Hands Off!

21 March 2019 – There are times where you just want to bellow, HANDS OFF!!, and slap the offending fingers for good measure. But you can’t, can you? Because you are Canadian, and, according to media clichés worldwide, we are too polite to go around bellowing at people.

So what-to-do, what-to-do?

Well, don’t fret. The Creekside Collaborative Garden

has come up with a whole list of suitably polite euphemisms.

The Garden is well named. It is indeed both creekside (tucked near the south-east tip of False Creek) and collaborative (planted and maintained by people in the neighbourhood).

Everything is still a little stark …

but soon plants will burst into action, and fruit tree branches will  be bare no longer.

Which is exactly when the Hands-On impulse might lead passers-by into temptation.

Which is why polite messages are already neatly tied into place.

They encourage interaction …

but with limits.

They appeal to our nurturing instincts …

they flirt with us …

and they invoke spiritual resonance.

And when all else fails …

they guilt-trip us.

In Other Other Words

In other gardens, I’ve seen a different compromise between the urge to protect and the urge to remain … umm … Canadian. Here & there, you spot a hand-lettered sign that simply says, “Please don’t steal.”

Masterful, isn’t it? That polite “Please,” followed by that blunt choice of verb.

Playing With Shadows

5 March 2019 – Oh, I know: every smart-phone photographer clicks off streams of shadow shots. (Right  up there with reflection shots.) But if the sun gets to play with shadows… why shouldn’t we?

Out for walkies with visiting Toronto friends. Brilliant sunshine bounces off the jagged angles of the Coast Range mountains, the flat flow of False Creek, and every intervening structure its busy rays can find.

All along the pedestrian bridge near Olympic Village, for example.

Later we join other friends on Lonsdale Quay in North Van, for a visit to the Polygon Gallery.

Light pours through letter-slot windows in the gallery roof, which is as jagged as the mountain range to which it pays tribute. A construction crane punches its way into the geometry.

And then out we go again, to wander The Pier, adjacent to the Gallery, a repurposed venue on the site of the former Versatile Shipyards with several piers and docks still part of the complex.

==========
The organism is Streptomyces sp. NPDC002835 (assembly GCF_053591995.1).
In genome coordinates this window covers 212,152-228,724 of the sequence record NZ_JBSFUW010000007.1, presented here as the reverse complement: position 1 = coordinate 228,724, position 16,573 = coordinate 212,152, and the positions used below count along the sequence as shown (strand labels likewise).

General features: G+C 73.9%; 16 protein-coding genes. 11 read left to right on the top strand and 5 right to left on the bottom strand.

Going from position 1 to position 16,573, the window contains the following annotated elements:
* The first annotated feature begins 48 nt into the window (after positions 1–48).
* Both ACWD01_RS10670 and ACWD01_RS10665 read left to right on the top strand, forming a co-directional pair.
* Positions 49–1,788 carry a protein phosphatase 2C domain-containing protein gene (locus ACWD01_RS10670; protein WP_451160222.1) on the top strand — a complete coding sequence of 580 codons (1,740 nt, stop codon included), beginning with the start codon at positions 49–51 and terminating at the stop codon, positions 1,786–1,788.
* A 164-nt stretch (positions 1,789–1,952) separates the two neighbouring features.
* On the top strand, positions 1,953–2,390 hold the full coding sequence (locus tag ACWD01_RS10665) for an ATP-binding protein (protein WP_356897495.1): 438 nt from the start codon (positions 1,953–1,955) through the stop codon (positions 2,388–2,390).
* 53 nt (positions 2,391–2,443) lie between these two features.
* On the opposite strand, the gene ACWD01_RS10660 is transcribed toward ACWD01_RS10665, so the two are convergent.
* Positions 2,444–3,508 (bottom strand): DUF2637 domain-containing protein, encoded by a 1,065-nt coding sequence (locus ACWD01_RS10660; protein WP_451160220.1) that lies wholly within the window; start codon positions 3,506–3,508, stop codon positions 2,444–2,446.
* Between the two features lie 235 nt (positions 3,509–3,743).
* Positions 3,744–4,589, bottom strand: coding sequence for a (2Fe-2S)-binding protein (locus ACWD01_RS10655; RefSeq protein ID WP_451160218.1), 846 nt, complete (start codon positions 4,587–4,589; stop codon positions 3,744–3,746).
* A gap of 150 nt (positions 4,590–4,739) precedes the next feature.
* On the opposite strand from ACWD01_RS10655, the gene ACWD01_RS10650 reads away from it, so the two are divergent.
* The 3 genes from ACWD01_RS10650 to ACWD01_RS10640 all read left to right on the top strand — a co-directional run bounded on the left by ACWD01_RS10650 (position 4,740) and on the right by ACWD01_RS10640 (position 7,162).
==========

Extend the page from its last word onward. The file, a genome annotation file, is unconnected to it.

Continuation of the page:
Shadow plays one way on a textured concrete surface …

and another way, really quite pointillist, on mesh.

At the end of one pier I start fantasizing a music group, mid-performance.

See? Those harbour crane “giraffes” along the left horizon are the back-up singers, who know that back-up also means background. Meanwhile the lead singer, the sun, shoots across the water to smack into the railing and fling shadows forward onto the pier — creating an eager audience to applaud the show.

Right, enough fantasy. Back to what is really in front of me.

Sometimes a shadow curves with a railing …

sometimes it marches in stiff angular formation …

sometimes it gets to stun a bench seat with a right hook.

And sometimes (often, in fact) it has to just roll its eyes and patiently allows yet another dilettante photographer …

to play Daddy Long Legs.

Four Celsius Degrees

21 February 2019 – Not to copy the numerical title style of each sloppybuddhist post (a blog I recommend), but

But, I have the number four on my mind.

Yes, it is a sparkly sunny day, pouring down upon us six happy degrees of almost-warmth. However the historical average is ten, not six, I want you to know, and we citizens of this temperate rainforest are feeling short-changed.

Snow (snow!!!) fringes the Charleson Park snake fence, behind which a lonely chair sits unoccupied.

Ice invades the park’s pond, a hard skin farther out, tiny shards close to land.

Snow. Ice.  No wonder we are aggrieved.

On the other hand, the Canada Geese in False Creek don’t mind, and neither does Mr. Fix-It busy on his red sailboat …